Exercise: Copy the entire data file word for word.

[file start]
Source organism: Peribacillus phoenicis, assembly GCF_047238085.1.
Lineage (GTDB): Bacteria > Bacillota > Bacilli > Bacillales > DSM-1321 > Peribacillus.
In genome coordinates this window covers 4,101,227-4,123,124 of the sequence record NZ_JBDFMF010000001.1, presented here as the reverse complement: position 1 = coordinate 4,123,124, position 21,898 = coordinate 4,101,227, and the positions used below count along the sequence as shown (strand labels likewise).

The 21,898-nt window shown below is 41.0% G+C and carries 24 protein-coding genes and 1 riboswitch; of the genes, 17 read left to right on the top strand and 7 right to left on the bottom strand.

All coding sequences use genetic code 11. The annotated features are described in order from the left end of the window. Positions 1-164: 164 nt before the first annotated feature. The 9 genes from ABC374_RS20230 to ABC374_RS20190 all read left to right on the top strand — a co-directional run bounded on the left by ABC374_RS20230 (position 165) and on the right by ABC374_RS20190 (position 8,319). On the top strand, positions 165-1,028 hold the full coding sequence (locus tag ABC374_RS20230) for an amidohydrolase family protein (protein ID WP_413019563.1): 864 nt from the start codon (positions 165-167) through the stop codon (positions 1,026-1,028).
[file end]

Source organism: Peribacillus phoenicis, assembly GCF_047238085.1.
Lineage (GTDB): Bacteria > Bacillota > Bacilli > Bacillales > DSM-1321 > Peribacillus.
In genome coordinates this window covers 4,101,227-4,123,124 of the sequence record NZ_JBDFMF010000001.1, presented here as the reverse complement: position 1 = coordinate 4,123,124, position 21,898 = coordinate 4,101,227, and the positions used below count along the sequence as shown (strand labels likewise).

The 21,898-nt window shown below is 41.0% G+C and carries 24 protein-coding genes and 1 riboswitch; of the genes, 17 read left to right on the top strand and 7 right to left on the bottom strand.

All coding sequences use genetic code 11. The annotated features are described in order from the left end of the window. Positions 1-164: 164 nt before the first annotated feature. The 9 genes from ABC374_RS20230 to ABC374_RS20190 all read left to right on the top strand — a co-directional run bounded on the left by ABC374_RS20230 (position 165) and on the right by ABC374_RS20190 (position 8,319). On the top strand, positions 165-1,028 hold the full coding sequence (locus tag ABC374_RS20230) for an amidohydrolase family protein (protein ID WP_413019563.1): 864 nt from the start codon (positions 165-167) through the stop codon (positions 1,026-1,028).